Bun - just another JS runtime?

Bun - just another JS runtime?

When the buzz about Bun started, I wondered, "Is this just another JS runtime trying to disrupt the JS ecosystem?" I just ignored it and never tried it out. But then the Twitter (call it X, whatever) posts were getting insane everyday and people were liking Bun more and more. I couldn't ignore it at this point, so I hesitantly tried it out. I was a little worried because it was just released back then and could cause some issues. I liked it! Specifically the speed part.

This article will look at speed comparisons of Bun, NPM and PNPM. We will also look at other things that Bun has to offer.

If you prefer video content, I have the same content uploaded as a video on YouTube.

Speed comparison

This section will compare the speeds of installing dependencies for a Vite TypeScript React app. It should be a little heavy, haha. I'm using the following command to create a new Vite application.

bunx create-vite@latest speeds --template react-ts

Feel free to use any package manager to create the project. The dependencies won't be installed; we need to install them manually.

Removing cache

Before proceeding, I want to remove the cache for PNPM and Bun.

pnpm store prune && bun pm cache rm

The above command should remove the cache for both of the package managers. So, all the packages that now get installed are not served through cache, that could provide an unfair advantage to a package manager.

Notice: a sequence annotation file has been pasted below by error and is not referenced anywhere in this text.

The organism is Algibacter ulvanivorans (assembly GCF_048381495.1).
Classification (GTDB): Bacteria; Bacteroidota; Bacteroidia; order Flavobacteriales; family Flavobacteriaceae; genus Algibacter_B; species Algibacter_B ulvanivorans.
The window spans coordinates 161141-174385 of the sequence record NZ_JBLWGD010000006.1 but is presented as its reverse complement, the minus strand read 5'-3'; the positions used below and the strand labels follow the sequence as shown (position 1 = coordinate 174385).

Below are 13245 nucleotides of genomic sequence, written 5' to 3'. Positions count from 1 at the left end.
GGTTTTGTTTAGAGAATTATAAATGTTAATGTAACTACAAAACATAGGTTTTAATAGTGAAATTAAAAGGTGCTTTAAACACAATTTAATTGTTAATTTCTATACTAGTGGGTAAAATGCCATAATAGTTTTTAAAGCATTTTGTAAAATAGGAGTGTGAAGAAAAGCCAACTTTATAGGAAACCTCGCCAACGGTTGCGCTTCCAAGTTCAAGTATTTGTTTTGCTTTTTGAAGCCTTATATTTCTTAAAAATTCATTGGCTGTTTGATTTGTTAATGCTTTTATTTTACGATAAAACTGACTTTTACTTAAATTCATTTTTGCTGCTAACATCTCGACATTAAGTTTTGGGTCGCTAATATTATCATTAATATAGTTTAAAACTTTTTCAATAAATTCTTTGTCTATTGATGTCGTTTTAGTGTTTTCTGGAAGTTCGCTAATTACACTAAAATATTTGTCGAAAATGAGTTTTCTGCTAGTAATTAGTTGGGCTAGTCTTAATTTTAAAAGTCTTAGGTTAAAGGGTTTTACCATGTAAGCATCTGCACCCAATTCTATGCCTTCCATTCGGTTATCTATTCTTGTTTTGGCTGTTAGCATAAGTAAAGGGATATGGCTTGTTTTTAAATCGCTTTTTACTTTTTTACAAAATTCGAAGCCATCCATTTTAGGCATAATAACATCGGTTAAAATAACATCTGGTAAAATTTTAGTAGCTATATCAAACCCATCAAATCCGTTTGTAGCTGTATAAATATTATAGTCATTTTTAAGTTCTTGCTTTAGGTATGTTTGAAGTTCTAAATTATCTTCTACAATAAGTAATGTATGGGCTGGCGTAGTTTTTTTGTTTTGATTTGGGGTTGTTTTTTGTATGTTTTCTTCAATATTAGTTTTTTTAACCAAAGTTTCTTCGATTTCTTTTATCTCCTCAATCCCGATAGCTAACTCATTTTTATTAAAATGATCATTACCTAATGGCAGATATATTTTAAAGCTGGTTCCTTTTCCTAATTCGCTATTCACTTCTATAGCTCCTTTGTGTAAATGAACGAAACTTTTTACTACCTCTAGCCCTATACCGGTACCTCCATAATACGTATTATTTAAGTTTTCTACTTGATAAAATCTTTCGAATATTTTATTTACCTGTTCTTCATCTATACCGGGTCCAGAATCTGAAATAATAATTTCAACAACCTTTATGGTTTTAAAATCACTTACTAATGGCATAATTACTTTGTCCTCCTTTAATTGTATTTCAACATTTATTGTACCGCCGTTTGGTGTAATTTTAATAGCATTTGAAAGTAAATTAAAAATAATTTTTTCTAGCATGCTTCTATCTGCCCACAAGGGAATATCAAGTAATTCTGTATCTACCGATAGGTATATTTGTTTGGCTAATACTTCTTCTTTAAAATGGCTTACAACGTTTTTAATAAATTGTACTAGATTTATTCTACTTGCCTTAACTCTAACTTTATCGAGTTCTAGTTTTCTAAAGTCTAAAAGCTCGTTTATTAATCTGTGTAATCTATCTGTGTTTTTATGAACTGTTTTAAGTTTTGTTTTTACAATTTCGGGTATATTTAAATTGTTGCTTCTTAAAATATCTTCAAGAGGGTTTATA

Testing npm install speed

Use the following command to install dependencies using NPM and note down the time outputted.

time npm install

The time command helps you get the time it takes for a command to complete execution.

Testing pnpm install speed

Now, remove the node_modules folder generated by NPM using the following command (assuming you're on macOS or Linux):

rm -rf node_modules

Use the following command to install dependencies using PNPM and note down the time outputted.

time pnpm install

Testing bun install speed

Remove the node_modules folder generated by PNPM. Use the following command to install dependencies using Bun and note down the time outputted.

time bun install

Results are here

The time noted by me and you might vary on many many different factors, but I expect the order to remain the same. Following are my results.

  1. Bun: 6.890s

  2. PNPM: 14.213s

  3. NPM: 36.860s

Bun is the clear winner when it comes to speed! And it's not even close. If you're still using NPM, I don't know what you're waiting for. SWITCH ASAP!

Directly run TypeScript using Bun

Yes, you read the heading right- you can run TS directly with Bun. Okay, for developers who aren't nerds and have a social life, let me give a little context.